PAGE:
Interstate 77 was only completed part of the way to Marietta when current Washington County Commissioner Sam Cook arrived from Cleveland to work for Broughton's in 1965.
"One of the first times I came to Marietta was along U.S. Route 21 all the way from Cleveland," he recalled. "It was about a five-hour trip and the road was crooked. I don't think there was a half-mile of straight roadway until we got to Whipple."
In July 1959, the project, which in the initial stages bypassed Marietta in favor of Athens, was officially approved by Ohio's Department of Highways. It would change the face of the Pioneer City geographically, economically and even socially.
SAM SHAWVER The Marietta Times
Northbound traffic on Interstate 77 Friday..
Cook said the interstate highway was an economic shot in the arm for companies like Broughton's.
"It probably cut 45 minutes off our tractor-trailer trips to Charleston, and it certainly cut the travel time to Beckley (W.Va.)," he said.
On May 13, 1960, project consultant J.E. Greiner Co. of Baltimore reported the construction of 44.8 miles of I-77, from Cambridge to Marietta, would cost an estimated $83 million. The highway was designed to support average speeds of 70 mph.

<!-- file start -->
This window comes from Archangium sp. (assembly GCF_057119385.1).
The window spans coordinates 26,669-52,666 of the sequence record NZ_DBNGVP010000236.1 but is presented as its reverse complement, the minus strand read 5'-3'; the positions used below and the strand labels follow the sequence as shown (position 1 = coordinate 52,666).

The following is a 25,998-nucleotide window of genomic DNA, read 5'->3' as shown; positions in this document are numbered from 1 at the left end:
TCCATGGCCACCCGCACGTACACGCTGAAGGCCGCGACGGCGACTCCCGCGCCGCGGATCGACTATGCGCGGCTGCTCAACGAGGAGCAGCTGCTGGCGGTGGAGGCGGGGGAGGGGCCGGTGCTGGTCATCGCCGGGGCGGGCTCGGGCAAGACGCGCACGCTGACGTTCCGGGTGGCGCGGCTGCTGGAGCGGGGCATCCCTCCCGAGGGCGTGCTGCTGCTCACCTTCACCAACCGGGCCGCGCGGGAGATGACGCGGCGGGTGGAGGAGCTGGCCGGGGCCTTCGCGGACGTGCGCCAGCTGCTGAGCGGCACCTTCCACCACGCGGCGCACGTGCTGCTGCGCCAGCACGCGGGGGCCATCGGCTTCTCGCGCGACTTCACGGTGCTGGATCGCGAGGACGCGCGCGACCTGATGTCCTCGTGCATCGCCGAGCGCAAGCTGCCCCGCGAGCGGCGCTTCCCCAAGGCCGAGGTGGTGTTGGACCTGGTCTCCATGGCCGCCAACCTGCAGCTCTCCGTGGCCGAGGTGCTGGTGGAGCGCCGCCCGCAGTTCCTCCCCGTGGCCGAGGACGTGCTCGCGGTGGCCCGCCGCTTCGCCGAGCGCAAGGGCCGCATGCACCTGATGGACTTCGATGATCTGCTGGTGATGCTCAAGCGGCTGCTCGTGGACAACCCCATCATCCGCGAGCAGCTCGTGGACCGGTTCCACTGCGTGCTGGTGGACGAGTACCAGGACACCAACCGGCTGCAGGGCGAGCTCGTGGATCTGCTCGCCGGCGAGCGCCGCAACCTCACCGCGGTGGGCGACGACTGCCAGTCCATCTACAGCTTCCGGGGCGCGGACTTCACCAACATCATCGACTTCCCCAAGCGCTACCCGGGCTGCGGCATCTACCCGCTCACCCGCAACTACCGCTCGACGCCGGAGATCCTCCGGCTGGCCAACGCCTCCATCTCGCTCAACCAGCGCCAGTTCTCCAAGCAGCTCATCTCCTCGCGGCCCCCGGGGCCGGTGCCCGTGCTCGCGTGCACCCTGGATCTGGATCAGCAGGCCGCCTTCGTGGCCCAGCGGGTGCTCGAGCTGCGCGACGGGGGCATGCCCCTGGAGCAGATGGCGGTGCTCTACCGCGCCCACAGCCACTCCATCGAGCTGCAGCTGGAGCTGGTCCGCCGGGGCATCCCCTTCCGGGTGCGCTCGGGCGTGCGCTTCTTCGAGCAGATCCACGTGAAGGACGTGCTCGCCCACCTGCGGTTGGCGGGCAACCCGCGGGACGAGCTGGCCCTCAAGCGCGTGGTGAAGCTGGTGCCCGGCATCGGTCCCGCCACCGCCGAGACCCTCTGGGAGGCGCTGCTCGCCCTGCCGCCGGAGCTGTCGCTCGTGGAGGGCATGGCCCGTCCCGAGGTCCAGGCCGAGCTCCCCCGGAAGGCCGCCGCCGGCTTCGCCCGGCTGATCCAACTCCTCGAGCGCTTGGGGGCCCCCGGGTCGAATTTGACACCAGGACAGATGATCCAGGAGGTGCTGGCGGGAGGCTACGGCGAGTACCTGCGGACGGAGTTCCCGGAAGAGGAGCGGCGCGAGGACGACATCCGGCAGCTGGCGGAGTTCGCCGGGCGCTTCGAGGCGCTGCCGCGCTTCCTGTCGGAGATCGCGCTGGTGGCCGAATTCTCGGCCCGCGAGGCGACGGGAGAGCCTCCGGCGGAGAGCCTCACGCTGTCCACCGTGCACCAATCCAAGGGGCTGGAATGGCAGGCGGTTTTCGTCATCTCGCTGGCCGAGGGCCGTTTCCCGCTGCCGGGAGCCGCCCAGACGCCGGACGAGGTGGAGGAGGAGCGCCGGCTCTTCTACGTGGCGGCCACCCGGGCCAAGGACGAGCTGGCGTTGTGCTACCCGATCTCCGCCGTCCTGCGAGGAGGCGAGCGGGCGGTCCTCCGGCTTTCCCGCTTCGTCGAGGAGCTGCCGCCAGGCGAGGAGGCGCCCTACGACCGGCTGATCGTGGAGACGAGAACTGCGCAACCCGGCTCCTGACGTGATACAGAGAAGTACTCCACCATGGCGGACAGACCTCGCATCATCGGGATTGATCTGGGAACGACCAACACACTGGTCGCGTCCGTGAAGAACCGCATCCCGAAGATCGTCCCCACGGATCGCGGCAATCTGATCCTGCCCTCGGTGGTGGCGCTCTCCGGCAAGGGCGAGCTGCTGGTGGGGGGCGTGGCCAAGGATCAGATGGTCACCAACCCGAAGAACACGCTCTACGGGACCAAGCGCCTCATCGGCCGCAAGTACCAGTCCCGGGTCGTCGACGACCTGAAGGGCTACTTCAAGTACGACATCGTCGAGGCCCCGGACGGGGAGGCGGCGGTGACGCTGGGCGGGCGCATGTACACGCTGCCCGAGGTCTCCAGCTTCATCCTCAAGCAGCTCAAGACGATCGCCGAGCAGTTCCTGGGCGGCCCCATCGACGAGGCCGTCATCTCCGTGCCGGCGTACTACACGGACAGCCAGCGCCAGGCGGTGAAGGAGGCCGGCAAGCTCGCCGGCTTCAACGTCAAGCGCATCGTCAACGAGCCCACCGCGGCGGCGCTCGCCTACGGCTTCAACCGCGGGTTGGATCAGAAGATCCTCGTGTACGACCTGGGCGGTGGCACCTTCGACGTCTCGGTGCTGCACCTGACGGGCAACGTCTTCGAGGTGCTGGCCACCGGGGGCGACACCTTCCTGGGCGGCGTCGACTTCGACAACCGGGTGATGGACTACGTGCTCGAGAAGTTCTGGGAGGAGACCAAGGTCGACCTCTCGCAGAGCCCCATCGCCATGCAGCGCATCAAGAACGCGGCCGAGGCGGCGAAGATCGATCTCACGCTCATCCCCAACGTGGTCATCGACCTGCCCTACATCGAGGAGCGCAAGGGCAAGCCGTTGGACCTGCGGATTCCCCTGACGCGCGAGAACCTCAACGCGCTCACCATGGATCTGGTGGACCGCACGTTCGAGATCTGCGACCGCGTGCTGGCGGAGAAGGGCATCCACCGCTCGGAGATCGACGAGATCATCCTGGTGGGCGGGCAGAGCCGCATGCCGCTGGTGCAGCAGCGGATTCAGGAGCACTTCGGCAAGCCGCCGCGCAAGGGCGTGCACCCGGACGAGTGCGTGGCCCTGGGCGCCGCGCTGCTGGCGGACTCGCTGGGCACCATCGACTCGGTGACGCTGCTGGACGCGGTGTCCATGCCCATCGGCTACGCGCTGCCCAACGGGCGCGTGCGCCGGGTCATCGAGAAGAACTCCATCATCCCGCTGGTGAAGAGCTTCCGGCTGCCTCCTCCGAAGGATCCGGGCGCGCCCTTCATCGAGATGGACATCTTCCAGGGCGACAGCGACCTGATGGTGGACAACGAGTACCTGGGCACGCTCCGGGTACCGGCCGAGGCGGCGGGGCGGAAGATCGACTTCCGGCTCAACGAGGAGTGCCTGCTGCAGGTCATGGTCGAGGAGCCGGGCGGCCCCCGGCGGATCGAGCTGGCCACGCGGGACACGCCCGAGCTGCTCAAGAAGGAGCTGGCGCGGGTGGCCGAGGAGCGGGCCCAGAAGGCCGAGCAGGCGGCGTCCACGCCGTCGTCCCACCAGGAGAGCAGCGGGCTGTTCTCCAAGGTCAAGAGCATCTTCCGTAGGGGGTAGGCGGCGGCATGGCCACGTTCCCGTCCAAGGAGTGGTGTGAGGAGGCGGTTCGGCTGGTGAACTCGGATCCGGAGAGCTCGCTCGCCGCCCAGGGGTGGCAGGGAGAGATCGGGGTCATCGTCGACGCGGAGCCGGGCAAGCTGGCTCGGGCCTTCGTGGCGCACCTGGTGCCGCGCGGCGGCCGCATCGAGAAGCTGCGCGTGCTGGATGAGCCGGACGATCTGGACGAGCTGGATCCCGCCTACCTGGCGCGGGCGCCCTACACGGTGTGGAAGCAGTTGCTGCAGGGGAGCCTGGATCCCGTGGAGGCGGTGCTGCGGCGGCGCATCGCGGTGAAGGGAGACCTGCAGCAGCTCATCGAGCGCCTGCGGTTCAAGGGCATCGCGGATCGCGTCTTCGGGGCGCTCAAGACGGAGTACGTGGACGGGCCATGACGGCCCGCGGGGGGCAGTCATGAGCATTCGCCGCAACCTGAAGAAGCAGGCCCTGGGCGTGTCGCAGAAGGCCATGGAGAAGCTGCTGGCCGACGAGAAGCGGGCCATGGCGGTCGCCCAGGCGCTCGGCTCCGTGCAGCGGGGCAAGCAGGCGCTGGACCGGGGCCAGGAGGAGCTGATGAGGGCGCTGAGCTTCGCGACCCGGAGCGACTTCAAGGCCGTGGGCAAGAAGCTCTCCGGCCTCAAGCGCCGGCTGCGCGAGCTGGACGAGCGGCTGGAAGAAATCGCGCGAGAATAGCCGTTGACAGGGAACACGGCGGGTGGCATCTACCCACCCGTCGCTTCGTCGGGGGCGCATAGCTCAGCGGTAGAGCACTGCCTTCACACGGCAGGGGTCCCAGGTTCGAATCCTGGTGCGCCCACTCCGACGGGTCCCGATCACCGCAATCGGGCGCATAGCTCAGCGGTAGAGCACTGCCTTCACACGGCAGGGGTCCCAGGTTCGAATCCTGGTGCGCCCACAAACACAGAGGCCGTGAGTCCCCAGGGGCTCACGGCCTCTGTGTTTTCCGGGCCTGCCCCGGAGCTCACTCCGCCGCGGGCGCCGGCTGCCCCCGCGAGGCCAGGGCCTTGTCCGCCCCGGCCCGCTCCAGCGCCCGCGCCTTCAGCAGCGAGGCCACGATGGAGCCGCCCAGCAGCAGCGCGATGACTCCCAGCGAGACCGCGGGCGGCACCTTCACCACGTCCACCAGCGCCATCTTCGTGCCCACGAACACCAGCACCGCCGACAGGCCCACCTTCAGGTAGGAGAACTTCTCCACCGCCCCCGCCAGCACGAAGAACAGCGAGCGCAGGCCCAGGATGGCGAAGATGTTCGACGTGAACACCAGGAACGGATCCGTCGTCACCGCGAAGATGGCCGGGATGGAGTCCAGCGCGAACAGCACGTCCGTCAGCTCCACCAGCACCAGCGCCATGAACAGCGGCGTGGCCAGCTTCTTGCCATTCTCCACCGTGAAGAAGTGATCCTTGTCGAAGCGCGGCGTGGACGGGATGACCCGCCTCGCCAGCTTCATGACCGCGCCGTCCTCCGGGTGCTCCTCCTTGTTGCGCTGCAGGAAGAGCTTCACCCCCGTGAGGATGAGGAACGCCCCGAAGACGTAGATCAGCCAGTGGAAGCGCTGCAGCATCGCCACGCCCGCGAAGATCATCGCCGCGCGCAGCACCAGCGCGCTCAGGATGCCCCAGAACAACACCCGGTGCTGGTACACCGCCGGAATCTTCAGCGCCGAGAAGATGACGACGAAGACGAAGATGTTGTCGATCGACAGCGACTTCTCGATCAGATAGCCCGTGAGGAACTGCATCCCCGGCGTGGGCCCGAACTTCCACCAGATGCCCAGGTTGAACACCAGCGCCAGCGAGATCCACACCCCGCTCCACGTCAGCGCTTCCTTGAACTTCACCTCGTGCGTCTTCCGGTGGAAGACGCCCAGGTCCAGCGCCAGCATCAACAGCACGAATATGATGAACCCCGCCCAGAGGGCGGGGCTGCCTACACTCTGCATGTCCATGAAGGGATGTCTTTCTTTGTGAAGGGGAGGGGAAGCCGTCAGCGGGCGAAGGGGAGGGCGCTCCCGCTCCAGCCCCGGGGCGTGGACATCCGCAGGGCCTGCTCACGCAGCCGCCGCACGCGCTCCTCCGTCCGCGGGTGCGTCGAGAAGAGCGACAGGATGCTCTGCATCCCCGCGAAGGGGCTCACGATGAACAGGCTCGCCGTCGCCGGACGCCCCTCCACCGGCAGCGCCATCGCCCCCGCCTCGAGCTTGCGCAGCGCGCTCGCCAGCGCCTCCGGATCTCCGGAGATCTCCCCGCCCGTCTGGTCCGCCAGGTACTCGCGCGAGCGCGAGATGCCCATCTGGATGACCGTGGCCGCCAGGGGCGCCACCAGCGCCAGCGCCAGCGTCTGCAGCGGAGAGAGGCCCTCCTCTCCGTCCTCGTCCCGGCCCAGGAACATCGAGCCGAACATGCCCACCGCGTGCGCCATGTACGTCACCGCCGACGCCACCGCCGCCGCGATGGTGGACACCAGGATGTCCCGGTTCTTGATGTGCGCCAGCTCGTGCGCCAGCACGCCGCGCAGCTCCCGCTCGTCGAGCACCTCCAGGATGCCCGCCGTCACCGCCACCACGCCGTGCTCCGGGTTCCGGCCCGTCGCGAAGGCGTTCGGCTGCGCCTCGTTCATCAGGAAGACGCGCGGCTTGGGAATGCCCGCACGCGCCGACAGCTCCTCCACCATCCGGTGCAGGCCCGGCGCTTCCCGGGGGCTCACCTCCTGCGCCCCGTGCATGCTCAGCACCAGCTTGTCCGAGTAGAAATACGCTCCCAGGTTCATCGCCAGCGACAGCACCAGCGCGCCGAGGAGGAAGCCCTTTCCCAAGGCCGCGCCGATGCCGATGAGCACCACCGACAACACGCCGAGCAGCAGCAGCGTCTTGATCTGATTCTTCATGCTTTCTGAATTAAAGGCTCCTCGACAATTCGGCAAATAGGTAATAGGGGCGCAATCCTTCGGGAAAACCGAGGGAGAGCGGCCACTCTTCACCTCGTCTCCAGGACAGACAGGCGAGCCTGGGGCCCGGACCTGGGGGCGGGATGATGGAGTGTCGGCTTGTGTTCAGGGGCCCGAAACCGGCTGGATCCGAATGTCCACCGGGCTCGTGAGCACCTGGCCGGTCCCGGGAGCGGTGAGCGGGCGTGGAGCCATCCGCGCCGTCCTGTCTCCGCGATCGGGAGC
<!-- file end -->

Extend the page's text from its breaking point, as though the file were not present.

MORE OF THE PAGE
Interstate 77 facts
Interstate 77 spans more than 600 miles across five states.
In Ohio, I-77 connects Marietta, Cambridge, Dover, Canton, Akron and Cleveland.
Ohio Department of Transportation District 10 maintains I-77 in Washington and Noble counties.
In 2005, the average daily traffic count on I-77 in both counties was 14,000 to 20,000 vehicles.
Federal approval for the I-77 project was given in October 1957.
Ohio Department of Highways approved the Marietta route in July 1959.
The first local section of I-77, between Ohio 7 and Ohio 821, was completed in 1965.
The I-77 bridge between Marietta and Williamstown was completed in 1967.
Source: Ohio Department of Transportation and Times archives.
mileage by state
Ohio - 160.13
West Virginia - 187.21
Virginia - 69.4
North Carolina - 102.31
South Carolina - 91.05
Source: Federal Highway Administration.
The report stated the route was chosen because it had the lowest project cost, would provide the greatest traffic service, traversed the least rugged terrain and provided better access to potential industrial sites that had been set aside along the Ohio River east of Marietta.
Mike Jacoby, executive director of the Southeastern Ohio Port Authority, said access to interstate highways is a prime concern for many companies looking for a suitable business location.
"When Ohio's Department of Development does a corporate search, one question asked is within how many miles of an interstate highway will a company be willing to locate, and most say they would like to be within 10 miles," Jacoby said.
There's no doubt that I-77's proximity to Marietta resulted in more business near the Ohio 7 interchange where the Kardex Systems complex, Holiday Inn, Starlight business park, and eventually businesses such as Wal-Mart, Lowe's, Econolodge, Comfort Inn, Kmart, Kroger, Bob Evans, Hampton Inn, Super 8 Motel, and the Lafayette Center sprang up.